28

There have been multiple instances where the compiler throws an error when I try to pass variables as arguments inside Go functions. I've been able to debug this sometimes by using a pointer in front of the variable. Both &, and * pointers seem to clear the error. Though, I'd like to understand why. I'm wondering what the difference between &, and * is, and when each should be used. Thank you!

func (ctx *NewContext) SendNotification(rw http.ResponseWriter, req *http.Request, p httprouter.Params) {

    decoder := json.NewDecoder(req.Body)

    var u User

    if err := decoder.Decode(&u); err != nil {
        http.Error(rw, "could not decode request", http.StatusBadRequest)
        return
    }
}
3
  • Logically they both serve the purpose. Think about it like this: When you pass &n into the function you are passing a copy of the memory address of n--equivalent to a pointer. If you pass *n in to the function the function gets a copy of its values, which is the memory address of n. So in that case they aren't all that different... except maybe asterisks look nicer :)
    – InkyDigits
    Oct 1, 2015 at 1:05
  • 4
    @Snowman: your comment is very confusing. You can't say they "aren't all that different" when they do functionally opposite things. The & operator references (takes the address of a value) and the * operator dereferences (takes the value at an address).
    – JimB
    Oct 1, 2015 at 14:07
  • @JimB I am simply pointing out that in the context of satisfying the arguments in the function call they aren't that different. In other contexts they are two opposite ends of the spectrum. Is any of what I said incorrect?
    – InkyDigits
    Oct 2, 2015 at 13:10

6 Answers 6

53

In your example above you defined u as type User, but not a pointer to a User. So you need the &u because the Decode function in the json package is expecting an address or pointer.

If you created the instance of User like this: u := new(User) it would be a pointer since the new function returns a pointer. You could also create a pointer to a user like this: var u *User. If you did either of those, you would have to take out the & in the call to Decode for it to work.

Pointers are basically variables that hold addresses. When you put the & in front of a variable it returns the address. The * could be read as 'redirect of'. So when you create a pointer like this:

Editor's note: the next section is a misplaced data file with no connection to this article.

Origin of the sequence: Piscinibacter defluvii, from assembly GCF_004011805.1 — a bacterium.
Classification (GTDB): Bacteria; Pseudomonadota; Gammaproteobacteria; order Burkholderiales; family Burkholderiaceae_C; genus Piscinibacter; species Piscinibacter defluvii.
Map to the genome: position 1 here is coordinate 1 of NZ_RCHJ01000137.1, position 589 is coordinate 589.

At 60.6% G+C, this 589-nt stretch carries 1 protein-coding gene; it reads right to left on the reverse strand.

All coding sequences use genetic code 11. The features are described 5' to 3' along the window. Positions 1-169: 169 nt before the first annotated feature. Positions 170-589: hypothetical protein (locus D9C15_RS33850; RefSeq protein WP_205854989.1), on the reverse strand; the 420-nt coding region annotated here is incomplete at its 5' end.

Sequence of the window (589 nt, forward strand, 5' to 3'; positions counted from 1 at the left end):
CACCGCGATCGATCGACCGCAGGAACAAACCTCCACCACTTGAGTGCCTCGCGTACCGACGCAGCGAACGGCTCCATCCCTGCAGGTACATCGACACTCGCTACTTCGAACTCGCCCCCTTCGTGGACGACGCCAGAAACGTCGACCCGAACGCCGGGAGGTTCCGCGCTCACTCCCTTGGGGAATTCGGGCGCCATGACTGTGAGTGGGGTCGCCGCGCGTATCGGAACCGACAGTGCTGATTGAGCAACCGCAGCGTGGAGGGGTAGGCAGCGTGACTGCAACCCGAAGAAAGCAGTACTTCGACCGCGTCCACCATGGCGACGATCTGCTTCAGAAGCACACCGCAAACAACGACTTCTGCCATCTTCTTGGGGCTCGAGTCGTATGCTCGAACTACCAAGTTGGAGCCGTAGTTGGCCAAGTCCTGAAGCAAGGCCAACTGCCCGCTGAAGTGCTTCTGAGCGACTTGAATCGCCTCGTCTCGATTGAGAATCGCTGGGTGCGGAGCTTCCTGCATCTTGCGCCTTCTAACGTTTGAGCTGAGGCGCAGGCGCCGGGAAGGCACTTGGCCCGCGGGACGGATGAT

var x *int

This can be read as x will redirect to an int. And when you assign a value to x you would give it an address like this: y := 10 x = &y

Where y is some int. So if you were to print out x, you would get the address of y, but if you printed out *x you would redirect to the what x points to which is y's value which is 10. If you were to print out &x, you would get the address of the pointer, x, itself.

If you tried to print out *y, which is just an int, not a pointer, it would throw an error because you would be redirecting with some value that is not an address to redirect to.

Run the below for some pointer fun:

package main

import "fmt"

func main() {
    var y int
    var pointerToY *int
    var pointerToPointerToInt **int

    y = 10
    pointerToY = &y
    pointerToPointerToInt = &pointerToY

    fmt.Println("y: ", y)
    fmt.Println("pointerToY: ", pointerToY)
    fmt.Println("pointerToPointerToInt: ", pointerToPointerToInt)

    fmt.Println("&y: ", &y)     // address of y
    fmt.Println("&pointerToY: ", &pointerToY)// address of pointerToY
    fmt.Println("&pointerToPointerToInt: ", &pointerToPointerToInt) // address of pointerToPointerToInt

    // fmt.Println(*y) throws an error because 
    // you can't redirect without an address.. 
    // y only has int value of 10
    fmt.Println("*pointerToY: ", *pointerToY) // gives the value of y
    fmt.Println("*pointerToPointerToInt: ", *pointerToPointerToInt)     // gives the value of pointerToY which is the address of y

    fmt.Println("**pointerToPointerToInt: ", **pointerToPointerToInt)    // this gives 10, because we are redirecting twice to get y

    if pointerToY == *pointerToPointerToInt {
        fmt.Println("'pointerToY == *pointerToPointerToInt' are the same!")
    }

    if pointerToY == &y {
        fmt.Println("'pointerToY == &y' are the same!")
    }

    if &pointerToY == pointerToPointerToInt {
        fmt.Println("'&pointerToY == pointerToPointerToInt' are the same!")
    }

    if y == **pointerToPointerToInt {